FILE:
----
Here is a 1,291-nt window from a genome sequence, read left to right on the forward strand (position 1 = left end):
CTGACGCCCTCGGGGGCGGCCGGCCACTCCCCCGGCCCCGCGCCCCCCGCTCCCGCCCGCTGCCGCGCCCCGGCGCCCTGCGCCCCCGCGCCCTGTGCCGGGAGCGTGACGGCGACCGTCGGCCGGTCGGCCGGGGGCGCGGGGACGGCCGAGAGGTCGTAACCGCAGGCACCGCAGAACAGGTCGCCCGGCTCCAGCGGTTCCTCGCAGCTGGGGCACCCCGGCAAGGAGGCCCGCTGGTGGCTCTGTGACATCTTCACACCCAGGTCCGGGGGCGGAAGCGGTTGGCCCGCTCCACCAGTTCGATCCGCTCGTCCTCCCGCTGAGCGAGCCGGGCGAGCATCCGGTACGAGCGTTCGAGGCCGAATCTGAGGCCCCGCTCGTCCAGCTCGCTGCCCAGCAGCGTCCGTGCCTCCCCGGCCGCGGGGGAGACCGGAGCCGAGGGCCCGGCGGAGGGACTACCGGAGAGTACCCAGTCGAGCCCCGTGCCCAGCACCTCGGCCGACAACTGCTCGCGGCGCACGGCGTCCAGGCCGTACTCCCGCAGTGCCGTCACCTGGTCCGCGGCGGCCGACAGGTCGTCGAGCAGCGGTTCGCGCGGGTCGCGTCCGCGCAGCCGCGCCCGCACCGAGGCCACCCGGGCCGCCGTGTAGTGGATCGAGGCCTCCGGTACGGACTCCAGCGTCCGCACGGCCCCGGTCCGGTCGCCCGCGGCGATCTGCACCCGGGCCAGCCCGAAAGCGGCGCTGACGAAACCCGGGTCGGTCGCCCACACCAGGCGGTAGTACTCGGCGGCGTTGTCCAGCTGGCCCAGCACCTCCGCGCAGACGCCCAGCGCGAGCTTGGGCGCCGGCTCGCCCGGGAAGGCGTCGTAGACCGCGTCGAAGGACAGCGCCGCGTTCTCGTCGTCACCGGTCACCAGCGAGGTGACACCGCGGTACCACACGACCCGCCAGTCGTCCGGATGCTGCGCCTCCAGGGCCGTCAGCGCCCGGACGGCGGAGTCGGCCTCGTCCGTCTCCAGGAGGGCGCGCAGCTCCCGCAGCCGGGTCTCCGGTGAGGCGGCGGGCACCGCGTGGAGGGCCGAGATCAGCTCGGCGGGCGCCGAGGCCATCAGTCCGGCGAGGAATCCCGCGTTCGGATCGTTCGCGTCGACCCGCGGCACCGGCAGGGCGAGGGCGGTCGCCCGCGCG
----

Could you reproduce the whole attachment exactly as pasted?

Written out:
Here is a 1,291-nt window from a genome sequence, read left to right on the forward strand (position 1 = left end):
CTGACGCCCTCGGGGGCGGCCGGCCACTCCCCCGGCCCCGCGCCCCCCGCTCCCGCCCGCTGCCGCGCCCCGGCGCCCTGCGCCCCCGCGCCCTGTGCCGGGAGCGTGACGGCGACCGTCGGCCGGTCGGCCGGGGGCGCGGGGACGGCCGAGAGGTCGTAACCGCAGGCACCGCAGAACAGGTCGCCCGGCTCCAGCGGTTCCTCGCAGCTGGGGCACCCCGGCAAGGAGGCCCGCTGGTGGCTCTGTGACATCTTCACACCCAGGTCCGGGGGCGGAAGCGGTTGGCCCGCTCCACCAGTTCGATCCGCTCGTCCTCCCGCTGAGCGAGCCGGGCGAGCATCCGGTACGAGCGTTCGAGGCCGAATCTGAGGCCCCGCTCGTCCAGCTCGCTGCCCAGCAGCGTCCGTGCCTCCCCGGCCGCGGGGGAGACCGGAGCCGAGGGCCCGGCGGAGGGACTACCGGAGAGTACCCAGTCGAGCCCCGTGCCCAGCACCTCGGCCGACAACTGCTCGCGGCGCACGGCGTCCAGGCCGTACTCCCGCAGTGCCGTCACCTGGTCCGCGGCGGCCGACAGGTCGTCGAGCAGCGGTTCGCGCGGGTCGCGTCCGCGCAGCCGCGCCCGCACCGAGGCCACCCGGGCCGCCGTGTAGTGGATCGAGGCCTCCGGTACGGACTCCAGCGTCCGCACGGCCCCGGTCCGGTCGCCCGCGGCGATCTGCACCCGGGCCAGCCCGAAAGCGGCGCTGACGAAACCCGGGTCGGTCGCCCACACCAGGCGGTAGTACTCGGCGGCGTTGTCCAGCTGGCCCAGCACCTCCGCGCAGACGCCCAGCGCGAGCTTGGGCGCCGGCTCGCCCGGGAAGGCGTCGTAGACCGCGTCGAAGGACAGCGCCGCGTTCTCGTCGTCACCGGTCACCAGCGAGGTGACACCGCGGTACCACACGACCCGCCAGTCGTCCGGATGCTGCGCCTCCAGGGCCGTCAGCGCCCGGACGGCGGAGTCGGCCTCGTCCGTCTCCAGGAGGGCGCGCAGCTCCCGCAGCCGGGTCTCCGGTGAGGCGGCGGGCACCGCGTGGAGGGCCGAGATCAGCTCGGCGGGCGCCGAGGCCATCAGTCCGGCGAGGAATCCCGCGTTCGGATCGTTCGCGTCGACCCGCGGCACCGGCAGGGCGAGGGCGGTCGCCCGCGCG